Though battered and bruised after nearly four years in office, Barack Obama remains the most competitive player on the field in American politics today. In Obama’s Last Stand, POLITICO White House correspondent Glenn Thrush chronicles the efforts of the president and his team to secure a second term in the face of a determined opposition, unfavorable economic headwinds, and a series of missteps by his own team.
 
This is a revealing portrait of the president at the most precarious moment in his political life, with insights and anecdotes drawn straight from the notebook of one of the most perceptive reporters in America. The trash-talking schoolyard athlete in Obama is very much in evidence, especially when he speaks caustically about his Republican rivals, including the man he thinks is trying to steal his legacy, Mitt Romney.
 
Yet apart from Romney and the uncertain economy, Obama’s greatest obstacle on the road to reelection may be Obama 2008. He and his team of talented advisers must try to reconcile their nostalgia for that once-in-a-lifetime campaign with the realities of an election fundamentally altered by the advent of super PACs and the evaporation of Obama’s superstar popularity. That challenge has led a campaign operation that once prided itself on flawless execution of strategy to commit several of the most dangerous unforced errors of Obama’s political career.
 
Yet the game is far from over. If Obama is sometimes his own worst enemy, he also has the talent and drive to reclaim this race. Spurred on by the realistic prospect of losing, and growing ever more impatient with the foibles of his campaign staff, Obama the competitor is gearing up for the most critical fourth quarter of his career. This is the story of the last stand that will either cement his legacy forever—or consign him to a roster of once-promising one-term presidents.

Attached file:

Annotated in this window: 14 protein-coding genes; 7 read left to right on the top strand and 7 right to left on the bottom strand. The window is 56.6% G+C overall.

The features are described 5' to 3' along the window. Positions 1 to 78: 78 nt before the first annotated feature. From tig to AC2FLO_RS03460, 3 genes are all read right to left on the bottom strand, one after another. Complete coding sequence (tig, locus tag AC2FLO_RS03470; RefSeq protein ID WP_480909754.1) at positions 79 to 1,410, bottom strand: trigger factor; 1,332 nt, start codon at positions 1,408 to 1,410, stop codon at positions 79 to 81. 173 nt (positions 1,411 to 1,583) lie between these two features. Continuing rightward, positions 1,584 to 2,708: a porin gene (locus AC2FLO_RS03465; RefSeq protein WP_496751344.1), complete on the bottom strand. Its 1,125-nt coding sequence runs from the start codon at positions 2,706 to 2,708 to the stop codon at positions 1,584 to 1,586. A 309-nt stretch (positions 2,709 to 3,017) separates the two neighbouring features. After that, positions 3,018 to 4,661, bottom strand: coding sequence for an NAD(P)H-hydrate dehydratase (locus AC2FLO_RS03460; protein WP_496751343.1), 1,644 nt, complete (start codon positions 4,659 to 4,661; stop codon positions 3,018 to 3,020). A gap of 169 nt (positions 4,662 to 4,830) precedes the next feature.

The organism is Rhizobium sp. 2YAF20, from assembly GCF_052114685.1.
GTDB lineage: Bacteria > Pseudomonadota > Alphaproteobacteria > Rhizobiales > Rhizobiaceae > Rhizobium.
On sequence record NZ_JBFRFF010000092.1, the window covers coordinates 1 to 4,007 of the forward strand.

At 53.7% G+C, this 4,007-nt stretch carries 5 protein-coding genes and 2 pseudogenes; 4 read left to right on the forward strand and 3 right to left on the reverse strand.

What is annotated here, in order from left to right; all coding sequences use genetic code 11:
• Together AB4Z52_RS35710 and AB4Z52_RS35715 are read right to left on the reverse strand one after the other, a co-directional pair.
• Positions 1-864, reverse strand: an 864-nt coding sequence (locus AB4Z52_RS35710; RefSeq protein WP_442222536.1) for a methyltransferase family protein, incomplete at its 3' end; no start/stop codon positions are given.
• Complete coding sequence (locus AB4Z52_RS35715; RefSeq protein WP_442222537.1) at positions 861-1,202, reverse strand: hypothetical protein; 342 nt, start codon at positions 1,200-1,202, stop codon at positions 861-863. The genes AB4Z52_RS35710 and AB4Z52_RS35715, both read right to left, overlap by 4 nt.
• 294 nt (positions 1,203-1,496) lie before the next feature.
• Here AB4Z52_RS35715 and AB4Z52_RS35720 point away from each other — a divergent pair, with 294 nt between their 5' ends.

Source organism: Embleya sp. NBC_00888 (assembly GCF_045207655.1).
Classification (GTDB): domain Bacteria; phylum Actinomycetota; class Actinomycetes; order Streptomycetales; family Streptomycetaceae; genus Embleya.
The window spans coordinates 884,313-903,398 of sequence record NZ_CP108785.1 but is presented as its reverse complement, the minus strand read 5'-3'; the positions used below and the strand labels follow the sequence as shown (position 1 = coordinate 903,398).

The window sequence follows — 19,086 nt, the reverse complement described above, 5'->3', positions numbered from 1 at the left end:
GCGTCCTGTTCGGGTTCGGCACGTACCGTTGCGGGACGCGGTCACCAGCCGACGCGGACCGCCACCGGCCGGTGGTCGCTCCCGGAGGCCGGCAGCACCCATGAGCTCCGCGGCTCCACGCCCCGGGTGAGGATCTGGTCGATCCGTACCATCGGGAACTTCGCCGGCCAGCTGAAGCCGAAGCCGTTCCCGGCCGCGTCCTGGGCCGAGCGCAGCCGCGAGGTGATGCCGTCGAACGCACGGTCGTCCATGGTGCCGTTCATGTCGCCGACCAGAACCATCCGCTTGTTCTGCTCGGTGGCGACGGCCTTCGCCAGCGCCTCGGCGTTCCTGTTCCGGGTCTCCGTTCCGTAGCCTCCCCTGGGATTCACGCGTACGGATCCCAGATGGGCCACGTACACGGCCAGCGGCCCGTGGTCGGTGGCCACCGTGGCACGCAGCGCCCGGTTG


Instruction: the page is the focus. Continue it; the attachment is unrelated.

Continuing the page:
The bestselling author of Liberal Fascism dismantles the progressive myths that are passed-off as wisdom in our schools, media and politics.


According to Jonah Goldberg, if the greatest trick the Devil ever pulled was convincing the world he didn’t exist, the greatest trick liberals ever pulled was convincing themselves that they’re not ideological.


Today, “objective” journalists, academics and “moderate” politicians peddle some of the most radical arguments by hiding them in homespun aphorisms.  Barack Obama casts himself as a disciple of reason and sticks to one refrain above all others: he’s a pragmatist, opposed to the ideology and dogma of the right, solely concerned with “what works.” And today’s liberals follow his lead, spouting countless clichés such as:

One man’s terrorist is another man’s freedom fighter: Sure, if the other man is an idiot. Was Martin Luther King Jr. a terrorist? Was Bin Laden a freedom fighter? Violence never solves anything: Really? It solved our problems with the British empire and ended slavery. Better ten guilty men go free than one innocent man suffer: So you won’t mind if those ten guilty men move next door to you? Diversity is strength: Cool.The NBA should have a quota for midgets and one-legged point guards! We need complete separation of church and state: In other words all expressions of faith should be barred from politics …except when they support liberal programs.

With humor and passion, Goldberg dismantles these and many other Trojan Horses that liberals use to cheat in the war of ideas. He shows that the grand Progressive tradition of denying an ideological agenda while pursuing it vigorously under the false-flag of reasonableness is alive and well.  And he reveals how this dangerous game may lead us further down the path of self-destruction.